On January 13 the NYC Department of Transportation (DOT) removed the Graham Av-Av of Puerto Rico sign on Moore Street and Graham Avenue. It didn’t take long for the community to raise an alarm and fight to bring that sign back. Local elected officials called on DOT to return the sign. The sign was returned not too long after its removal, at 1:15 p.m.
U.S. Representative Nydia Velazquez was one of the elected officials who sprang into action to have the sign returned. “I first want to thank la comunidad de la Avenida Puerto Rico for alerting me to this matter. It is unconscionable that elected officials were never advised about this action,” she said.
Brooklyn Borough President Antonio Reynoso also informed the community that he’d spoken to the DOT. They had said it had been mistakenly taken down, and that it would be returned as soon as possible.
When announcing the sign had been returned NYS Assembly Member Maritza Davila said, “As a Boricua woman who has lived in this community her entire life, I know how meaningful this sign is to us diasporans as it directly reflects our culture, our history, and ultimately our presence. This will always remain ‘Avenida de Puerto Rico’”
At El Puente’s Three Kings Celebration performances many expressed their sadness or concern that the sign was taken down.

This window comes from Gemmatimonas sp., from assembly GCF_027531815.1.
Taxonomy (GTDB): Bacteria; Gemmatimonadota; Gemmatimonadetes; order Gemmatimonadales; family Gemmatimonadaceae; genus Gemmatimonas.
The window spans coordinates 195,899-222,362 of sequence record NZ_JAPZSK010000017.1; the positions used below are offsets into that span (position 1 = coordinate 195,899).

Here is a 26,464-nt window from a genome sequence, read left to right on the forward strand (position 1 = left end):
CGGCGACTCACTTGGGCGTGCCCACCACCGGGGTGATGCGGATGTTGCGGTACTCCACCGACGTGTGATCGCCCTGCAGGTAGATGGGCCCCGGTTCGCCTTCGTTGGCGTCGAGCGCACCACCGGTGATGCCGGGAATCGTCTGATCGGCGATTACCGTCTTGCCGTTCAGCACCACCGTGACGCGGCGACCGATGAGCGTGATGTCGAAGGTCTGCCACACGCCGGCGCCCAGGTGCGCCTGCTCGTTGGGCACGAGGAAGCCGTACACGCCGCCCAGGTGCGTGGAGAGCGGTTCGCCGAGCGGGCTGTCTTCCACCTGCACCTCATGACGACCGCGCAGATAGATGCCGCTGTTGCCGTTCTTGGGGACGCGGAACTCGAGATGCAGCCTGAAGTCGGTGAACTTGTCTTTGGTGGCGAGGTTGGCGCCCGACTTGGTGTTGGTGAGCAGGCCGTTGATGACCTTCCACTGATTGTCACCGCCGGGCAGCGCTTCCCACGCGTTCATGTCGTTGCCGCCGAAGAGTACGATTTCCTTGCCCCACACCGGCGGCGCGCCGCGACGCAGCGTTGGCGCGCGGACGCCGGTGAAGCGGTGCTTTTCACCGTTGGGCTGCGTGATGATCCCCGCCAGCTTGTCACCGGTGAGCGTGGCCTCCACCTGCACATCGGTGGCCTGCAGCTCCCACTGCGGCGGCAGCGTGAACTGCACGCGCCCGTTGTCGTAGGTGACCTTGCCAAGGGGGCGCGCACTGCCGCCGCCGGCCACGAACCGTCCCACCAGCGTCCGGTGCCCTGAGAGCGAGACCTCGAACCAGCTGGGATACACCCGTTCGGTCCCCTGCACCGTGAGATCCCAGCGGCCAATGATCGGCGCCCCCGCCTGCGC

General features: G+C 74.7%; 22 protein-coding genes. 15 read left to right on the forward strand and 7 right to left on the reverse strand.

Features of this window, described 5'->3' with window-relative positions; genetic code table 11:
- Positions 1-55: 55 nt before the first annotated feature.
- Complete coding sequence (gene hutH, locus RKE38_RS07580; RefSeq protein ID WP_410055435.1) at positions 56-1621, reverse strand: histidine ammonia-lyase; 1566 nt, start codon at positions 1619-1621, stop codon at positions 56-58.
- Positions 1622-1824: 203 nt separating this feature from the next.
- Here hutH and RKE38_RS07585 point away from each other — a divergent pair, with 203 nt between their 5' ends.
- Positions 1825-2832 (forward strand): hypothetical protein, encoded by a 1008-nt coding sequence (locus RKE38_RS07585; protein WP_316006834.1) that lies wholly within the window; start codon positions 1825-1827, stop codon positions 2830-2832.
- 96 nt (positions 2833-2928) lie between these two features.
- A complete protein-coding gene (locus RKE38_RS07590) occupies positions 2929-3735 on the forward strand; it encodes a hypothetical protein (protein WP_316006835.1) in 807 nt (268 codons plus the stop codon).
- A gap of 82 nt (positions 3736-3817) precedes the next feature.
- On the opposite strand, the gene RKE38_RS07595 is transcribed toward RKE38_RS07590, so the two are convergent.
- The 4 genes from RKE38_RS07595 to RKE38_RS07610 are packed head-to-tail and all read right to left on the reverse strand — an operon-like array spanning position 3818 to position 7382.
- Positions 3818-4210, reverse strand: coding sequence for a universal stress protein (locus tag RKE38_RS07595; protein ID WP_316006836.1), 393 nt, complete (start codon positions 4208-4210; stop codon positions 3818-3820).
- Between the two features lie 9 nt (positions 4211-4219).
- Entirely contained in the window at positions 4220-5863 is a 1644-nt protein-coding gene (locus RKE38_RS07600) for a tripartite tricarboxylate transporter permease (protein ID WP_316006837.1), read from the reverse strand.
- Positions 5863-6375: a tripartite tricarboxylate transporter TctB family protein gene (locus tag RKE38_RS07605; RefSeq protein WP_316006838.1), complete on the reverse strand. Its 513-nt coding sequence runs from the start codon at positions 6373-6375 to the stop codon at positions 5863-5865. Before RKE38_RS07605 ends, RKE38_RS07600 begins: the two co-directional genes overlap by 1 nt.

At the time of this writing, many in the community are still asking, “Why?”
So far, the only answer is that it was a mistake. DOT Commissioner Ydanis Rodriguez said at a January 23 rally of community members who wanted answers, “We recognize that the agency made a mistake. As the person that leads this agency, my job is to correct it.”
But this answer isn’t satisfying community activists, and for good reason. As gentrification has been making its way east, on Graham Avenue one can see how brick affordable walk-ups have been transformed into glass and steel market-rate housing — how family businesses have been replaced by corporate entities. This mistake has impaled an open wound that time is only making bigger. They want the name of the person who ordered the sign to be removed, and they want an apology.